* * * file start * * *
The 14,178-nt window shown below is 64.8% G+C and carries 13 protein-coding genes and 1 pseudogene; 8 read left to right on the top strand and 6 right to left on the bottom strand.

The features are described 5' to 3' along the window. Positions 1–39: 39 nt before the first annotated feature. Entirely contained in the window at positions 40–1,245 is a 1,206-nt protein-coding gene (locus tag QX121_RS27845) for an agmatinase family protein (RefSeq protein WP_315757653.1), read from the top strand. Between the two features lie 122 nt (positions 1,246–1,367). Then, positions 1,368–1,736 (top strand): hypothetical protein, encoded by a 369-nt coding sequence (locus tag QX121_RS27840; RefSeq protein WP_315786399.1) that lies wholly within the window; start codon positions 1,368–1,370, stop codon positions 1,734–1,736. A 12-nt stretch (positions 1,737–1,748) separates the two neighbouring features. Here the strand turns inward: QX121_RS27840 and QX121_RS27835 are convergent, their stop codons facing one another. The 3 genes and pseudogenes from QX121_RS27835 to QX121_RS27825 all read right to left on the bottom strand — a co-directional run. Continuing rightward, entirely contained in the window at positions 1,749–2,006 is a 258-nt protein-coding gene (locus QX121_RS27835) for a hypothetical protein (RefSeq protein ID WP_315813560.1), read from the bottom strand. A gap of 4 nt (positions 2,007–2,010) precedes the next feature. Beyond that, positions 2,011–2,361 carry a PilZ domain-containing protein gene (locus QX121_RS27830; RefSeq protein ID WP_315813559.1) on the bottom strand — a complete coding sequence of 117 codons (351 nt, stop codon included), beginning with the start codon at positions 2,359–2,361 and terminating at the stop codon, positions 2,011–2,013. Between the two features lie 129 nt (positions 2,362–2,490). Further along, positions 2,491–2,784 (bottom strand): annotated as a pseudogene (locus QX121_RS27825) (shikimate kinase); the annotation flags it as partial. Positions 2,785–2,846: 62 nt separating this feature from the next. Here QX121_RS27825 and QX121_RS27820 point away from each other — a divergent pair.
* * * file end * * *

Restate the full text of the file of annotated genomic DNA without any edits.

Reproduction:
The 14,178-nt window shown below is 64.8% G+C and carries 13 protein-coding genes and 1 pseudogene; 8 read left to right on the top strand and 6 right to left on the bottom strand.

The features are described 5' to 3' along the window. Positions 1–39: 39 nt before the first annotated feature. Entirely contained in the window at positions 40–1,245 is a 1,206-nt protein-coding gene (locus tag QX121_RS27845) for an agmatinase family protein (RefSeq protein WP_315757653.1), read from the top strand. Between the two features lie 122 nt (positions 1,246–1,367). Then, positions 1,368–1,736 (top strand): hypothetical protein, encoded by a 369-nt coding sequence (locus tag QX121_RS27840; RefSeq protein WP_315786399.1) that lies wholly within the window; start codon positions 1,368–1,370, stop codon positions 1,734–1,736. A 12-nt stretch (positions 1,737–1,748) separates the two neighbouring features. Here the strand turns inward: QX121_RS27840 and QX121_RS27835 are convergent, their stop codons facing one another. The 3 genes and pseudogenes from QX121_RS27835 to QX121_RS27825 all read right to left on the bottom strand — a co-directional run. Continuing rightward, entirely contained in the window at positions 1,749–2,006 is a 258-nt protein-coding gene (locus QX121_RS27835) for a hypothetical protein (RefSeq protein ID WP_315813560.1), read from the bottom strand. A gap of 4 nt (positions 2,007–2,010) precedes the next feature. Beyond that, positions 2,011–2,361 carry a PilZ domain-containing protein gene (locus QX121_RS27830; RefSeq protein ID WP_315813559.1) on the bottom strand — a complete coding sequence of 117 codons (351 nt, stop codon included), beginning with the start codon at positions 2,359–2,361 and terminating at the stop codon, positions 2,011–2,013. Between the two features lie 129 nt (positions 2,362–2,490). Further along, positions 2,491–2,784 (bottom strand): annotated as a pseudogene (locus QX121_RS27825) (shikimate kinase); the annotation flags it as partial. Positions 2,785–2,846: 62 nt separating this feature from the next. Here QX121_RS27825 and QX121_RS27820 point away from each other — a divergent pair.